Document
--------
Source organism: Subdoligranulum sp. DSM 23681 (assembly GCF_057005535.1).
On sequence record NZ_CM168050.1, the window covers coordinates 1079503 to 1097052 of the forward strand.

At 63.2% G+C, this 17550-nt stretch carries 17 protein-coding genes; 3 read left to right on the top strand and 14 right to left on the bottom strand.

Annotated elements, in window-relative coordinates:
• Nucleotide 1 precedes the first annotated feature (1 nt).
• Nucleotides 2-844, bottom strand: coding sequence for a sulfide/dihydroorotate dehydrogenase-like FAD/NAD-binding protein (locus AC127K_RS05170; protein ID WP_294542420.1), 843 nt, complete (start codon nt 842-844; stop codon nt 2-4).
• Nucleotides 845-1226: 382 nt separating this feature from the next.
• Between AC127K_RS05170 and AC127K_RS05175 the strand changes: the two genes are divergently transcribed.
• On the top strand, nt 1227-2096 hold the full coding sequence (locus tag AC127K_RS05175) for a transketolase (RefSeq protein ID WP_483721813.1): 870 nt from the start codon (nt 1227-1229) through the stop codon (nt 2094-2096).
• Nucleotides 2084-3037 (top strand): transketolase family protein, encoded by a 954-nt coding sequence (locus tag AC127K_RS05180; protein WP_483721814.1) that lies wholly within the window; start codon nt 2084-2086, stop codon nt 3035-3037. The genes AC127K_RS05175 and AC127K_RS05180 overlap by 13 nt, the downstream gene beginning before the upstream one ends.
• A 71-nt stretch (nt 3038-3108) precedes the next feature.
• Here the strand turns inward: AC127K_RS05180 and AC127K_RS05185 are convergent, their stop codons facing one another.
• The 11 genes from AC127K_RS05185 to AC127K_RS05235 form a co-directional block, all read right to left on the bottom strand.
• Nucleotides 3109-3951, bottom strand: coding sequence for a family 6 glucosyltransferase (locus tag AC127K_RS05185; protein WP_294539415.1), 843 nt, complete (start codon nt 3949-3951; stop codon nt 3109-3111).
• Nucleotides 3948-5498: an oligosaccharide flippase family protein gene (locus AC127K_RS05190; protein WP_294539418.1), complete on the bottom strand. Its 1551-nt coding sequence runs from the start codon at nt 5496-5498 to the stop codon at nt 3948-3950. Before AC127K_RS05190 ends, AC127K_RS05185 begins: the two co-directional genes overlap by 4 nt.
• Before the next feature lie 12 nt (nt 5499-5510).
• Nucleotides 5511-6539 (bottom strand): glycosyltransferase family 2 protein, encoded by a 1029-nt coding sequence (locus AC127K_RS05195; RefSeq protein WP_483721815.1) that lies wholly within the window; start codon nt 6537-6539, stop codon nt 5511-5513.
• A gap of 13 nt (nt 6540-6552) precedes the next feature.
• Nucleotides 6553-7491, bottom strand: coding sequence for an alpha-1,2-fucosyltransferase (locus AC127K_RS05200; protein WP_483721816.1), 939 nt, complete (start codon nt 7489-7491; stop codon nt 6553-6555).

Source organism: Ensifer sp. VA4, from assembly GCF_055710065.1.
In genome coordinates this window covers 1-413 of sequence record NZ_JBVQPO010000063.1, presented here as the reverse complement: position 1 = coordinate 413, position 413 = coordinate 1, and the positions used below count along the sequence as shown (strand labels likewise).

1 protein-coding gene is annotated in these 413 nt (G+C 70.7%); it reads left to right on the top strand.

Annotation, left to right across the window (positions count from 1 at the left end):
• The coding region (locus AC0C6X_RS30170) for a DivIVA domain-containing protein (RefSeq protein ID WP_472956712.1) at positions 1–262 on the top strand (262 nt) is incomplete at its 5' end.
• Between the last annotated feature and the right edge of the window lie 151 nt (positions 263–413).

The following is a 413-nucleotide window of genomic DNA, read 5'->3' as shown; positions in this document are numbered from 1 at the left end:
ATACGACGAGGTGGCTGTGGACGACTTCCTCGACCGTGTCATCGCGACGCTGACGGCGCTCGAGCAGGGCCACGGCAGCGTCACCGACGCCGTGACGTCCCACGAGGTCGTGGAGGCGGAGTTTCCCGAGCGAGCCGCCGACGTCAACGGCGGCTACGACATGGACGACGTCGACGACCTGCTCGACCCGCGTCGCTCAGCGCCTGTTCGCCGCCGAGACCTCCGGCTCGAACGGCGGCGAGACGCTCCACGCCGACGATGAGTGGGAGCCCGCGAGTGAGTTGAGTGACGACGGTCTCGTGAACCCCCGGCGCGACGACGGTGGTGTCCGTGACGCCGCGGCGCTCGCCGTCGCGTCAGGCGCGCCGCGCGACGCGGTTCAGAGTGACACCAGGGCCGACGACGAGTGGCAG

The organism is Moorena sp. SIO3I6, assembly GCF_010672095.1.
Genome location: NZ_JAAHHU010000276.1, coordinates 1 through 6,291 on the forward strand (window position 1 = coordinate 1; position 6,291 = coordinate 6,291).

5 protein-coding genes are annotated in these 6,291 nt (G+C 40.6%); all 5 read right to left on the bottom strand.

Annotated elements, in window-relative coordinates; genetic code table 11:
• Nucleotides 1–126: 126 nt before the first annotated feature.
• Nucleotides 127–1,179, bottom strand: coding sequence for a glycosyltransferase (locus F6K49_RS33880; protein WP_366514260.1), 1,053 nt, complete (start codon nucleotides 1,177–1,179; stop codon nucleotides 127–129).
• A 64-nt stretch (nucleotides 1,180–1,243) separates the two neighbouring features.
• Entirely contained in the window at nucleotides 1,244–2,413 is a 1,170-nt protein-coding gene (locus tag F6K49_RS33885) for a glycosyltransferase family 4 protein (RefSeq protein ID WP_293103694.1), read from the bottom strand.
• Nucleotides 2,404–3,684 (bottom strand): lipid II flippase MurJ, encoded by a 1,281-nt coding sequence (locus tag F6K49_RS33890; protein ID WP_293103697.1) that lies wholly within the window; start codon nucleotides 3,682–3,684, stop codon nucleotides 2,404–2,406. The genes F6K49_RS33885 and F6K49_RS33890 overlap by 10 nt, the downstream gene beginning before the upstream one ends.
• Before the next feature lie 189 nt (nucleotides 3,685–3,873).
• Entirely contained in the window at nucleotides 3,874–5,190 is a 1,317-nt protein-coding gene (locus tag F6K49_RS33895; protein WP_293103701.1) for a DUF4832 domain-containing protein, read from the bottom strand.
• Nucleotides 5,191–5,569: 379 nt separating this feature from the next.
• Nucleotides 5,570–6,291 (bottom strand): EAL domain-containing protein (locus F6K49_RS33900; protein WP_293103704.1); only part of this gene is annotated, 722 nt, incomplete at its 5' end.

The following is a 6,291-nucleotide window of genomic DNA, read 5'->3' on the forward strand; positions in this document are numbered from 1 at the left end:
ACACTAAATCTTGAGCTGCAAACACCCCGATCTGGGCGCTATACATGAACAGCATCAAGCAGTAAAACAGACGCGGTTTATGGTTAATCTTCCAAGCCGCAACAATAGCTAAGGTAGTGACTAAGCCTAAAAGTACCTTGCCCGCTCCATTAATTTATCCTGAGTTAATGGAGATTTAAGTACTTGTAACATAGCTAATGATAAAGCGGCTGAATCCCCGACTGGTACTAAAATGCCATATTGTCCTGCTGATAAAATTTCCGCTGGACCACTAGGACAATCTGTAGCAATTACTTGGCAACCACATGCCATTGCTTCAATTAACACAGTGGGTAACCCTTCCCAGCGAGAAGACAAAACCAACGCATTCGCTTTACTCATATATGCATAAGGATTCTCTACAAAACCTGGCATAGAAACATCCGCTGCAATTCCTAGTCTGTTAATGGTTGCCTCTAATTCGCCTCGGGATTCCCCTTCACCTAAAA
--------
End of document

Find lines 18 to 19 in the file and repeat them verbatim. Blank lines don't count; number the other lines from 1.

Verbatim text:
• A gap of 13 nt (nt 6540-6552) precedes the next feature.
• Nucleotides 6553-7491, bottom strand: coding sequence for an alpha-1,2-fucosyltransferase (locus AC127K_RS05200; protein WP_483721816.1), 939 nt, complete (start codon nt 7489-7491; stop codon nt 6553-6555).